Treatment for endometriosis depends on the severity and extent of symptoms. Endometriosis may be medically managed, or surgical interventions can be required.
Medically managing endometriosis focuses on hormonal treatments, including:
- The contraceptive pill
- Contraceptive injections (‘depo’ injections), implants or patches
- The hormone-releasing coil (intrauterine system or ‘IUS’)
There are lots of different hormonal contraceptives as well as some non-contraceptive hormonal treatments for endometriosis.
Pain relief is an important part of endometriosis treatment. Some painkillers can have side effects so a doctor may recommend you begin with simple painkillers and work your way up to stronger medications, using the lowest dose that effectively manages the pain.
More severe cases, or when endometriosis symptoms don’t improve well with medication, may be considered for surgery. Endometriosis surgery is performed as either a laparoscopy or a laparotomy. Both of these are done under general anaesthetic.
Laparoscopy or ‘keyhole surgery’ is a type of procedure where small holes are made for a camera – actually a slim tube called a laparoscope – and surgical tools to be inserted. Endometrial tissue can be cut away and the healing time and scarring is minimal.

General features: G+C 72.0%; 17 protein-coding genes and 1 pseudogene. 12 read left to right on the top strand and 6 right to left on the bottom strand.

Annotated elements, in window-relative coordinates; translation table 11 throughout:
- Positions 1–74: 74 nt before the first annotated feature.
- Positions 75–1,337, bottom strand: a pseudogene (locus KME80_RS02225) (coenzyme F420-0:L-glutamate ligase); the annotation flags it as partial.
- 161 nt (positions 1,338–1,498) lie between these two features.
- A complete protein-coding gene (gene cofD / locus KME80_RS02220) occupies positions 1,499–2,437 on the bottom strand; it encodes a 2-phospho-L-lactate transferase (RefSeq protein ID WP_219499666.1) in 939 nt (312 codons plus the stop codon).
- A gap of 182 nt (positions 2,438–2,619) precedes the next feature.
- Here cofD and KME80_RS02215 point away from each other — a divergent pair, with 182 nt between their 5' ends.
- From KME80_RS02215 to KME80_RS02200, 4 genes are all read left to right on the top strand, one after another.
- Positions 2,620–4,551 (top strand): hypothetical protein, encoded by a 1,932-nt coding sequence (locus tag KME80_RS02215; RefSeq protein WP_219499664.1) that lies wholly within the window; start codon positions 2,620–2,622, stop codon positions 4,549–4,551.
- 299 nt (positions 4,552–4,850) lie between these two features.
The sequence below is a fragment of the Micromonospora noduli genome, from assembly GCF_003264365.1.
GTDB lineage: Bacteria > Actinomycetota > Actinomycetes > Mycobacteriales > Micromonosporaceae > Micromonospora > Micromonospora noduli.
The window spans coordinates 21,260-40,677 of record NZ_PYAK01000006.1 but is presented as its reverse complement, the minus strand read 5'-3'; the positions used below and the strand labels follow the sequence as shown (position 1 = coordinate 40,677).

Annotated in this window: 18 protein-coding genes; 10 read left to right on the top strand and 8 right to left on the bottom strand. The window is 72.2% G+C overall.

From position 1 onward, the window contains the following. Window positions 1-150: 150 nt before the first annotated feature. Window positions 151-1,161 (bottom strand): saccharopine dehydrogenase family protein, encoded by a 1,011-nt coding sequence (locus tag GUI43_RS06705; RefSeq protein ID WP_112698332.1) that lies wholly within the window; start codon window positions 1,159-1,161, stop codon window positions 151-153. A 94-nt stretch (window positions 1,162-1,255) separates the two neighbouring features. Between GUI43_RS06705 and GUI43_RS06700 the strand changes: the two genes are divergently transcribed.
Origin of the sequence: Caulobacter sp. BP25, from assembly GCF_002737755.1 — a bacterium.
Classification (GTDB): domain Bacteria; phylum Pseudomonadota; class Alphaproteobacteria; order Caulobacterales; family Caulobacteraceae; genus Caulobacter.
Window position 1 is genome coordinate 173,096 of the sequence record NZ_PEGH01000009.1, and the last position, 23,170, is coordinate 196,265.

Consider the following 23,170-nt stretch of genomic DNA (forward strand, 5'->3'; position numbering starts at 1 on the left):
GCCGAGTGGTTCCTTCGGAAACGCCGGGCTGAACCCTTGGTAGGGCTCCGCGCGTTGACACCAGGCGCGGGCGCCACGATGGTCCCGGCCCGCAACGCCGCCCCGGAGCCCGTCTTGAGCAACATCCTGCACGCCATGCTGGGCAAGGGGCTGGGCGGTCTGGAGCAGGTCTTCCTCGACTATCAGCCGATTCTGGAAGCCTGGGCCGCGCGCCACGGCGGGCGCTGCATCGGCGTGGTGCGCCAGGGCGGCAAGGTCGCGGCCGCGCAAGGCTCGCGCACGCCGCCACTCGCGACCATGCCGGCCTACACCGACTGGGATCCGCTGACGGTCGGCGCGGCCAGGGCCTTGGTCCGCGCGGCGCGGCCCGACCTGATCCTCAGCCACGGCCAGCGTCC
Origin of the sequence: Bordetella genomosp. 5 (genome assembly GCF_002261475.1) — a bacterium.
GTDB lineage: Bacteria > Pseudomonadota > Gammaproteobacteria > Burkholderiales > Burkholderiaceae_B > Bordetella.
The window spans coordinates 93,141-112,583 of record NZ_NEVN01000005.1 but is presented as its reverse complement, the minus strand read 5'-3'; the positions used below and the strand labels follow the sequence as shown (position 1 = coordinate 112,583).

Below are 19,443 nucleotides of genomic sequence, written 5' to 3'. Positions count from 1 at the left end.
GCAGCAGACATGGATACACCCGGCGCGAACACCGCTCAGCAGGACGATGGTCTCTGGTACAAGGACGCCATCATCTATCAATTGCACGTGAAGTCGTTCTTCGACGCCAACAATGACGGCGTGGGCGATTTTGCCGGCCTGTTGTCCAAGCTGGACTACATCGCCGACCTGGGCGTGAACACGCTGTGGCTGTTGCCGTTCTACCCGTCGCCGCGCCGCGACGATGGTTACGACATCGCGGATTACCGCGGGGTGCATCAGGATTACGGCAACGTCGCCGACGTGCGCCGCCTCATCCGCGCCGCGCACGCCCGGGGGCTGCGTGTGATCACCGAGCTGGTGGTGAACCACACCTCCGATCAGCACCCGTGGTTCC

Laparotomy involves making a larger incision so that a surgeon has more access for more complicated removal of tissue. Laparotomies have a slightly longer healing time than laparoscopies and laparoscopies are the most common type of surgery for endometriosis.
Endometriosis can have an impact on other areas of life and health. Living with a chronic painful disease can be distressing and debilitating, and some people find that their mental and emotional wellbeing is affected by endometriosis.
Chronic pain conditions can affect a person’s ability to exercise, to sleep and rest, to work and to go about their normal enjoyable activities. This can have a further impact on mental and physical health. If endometriosis causes pain and bleeding during sex, this can have an impact on relationships, mental health and reproduction, so it’s always important to get the right support for any problems.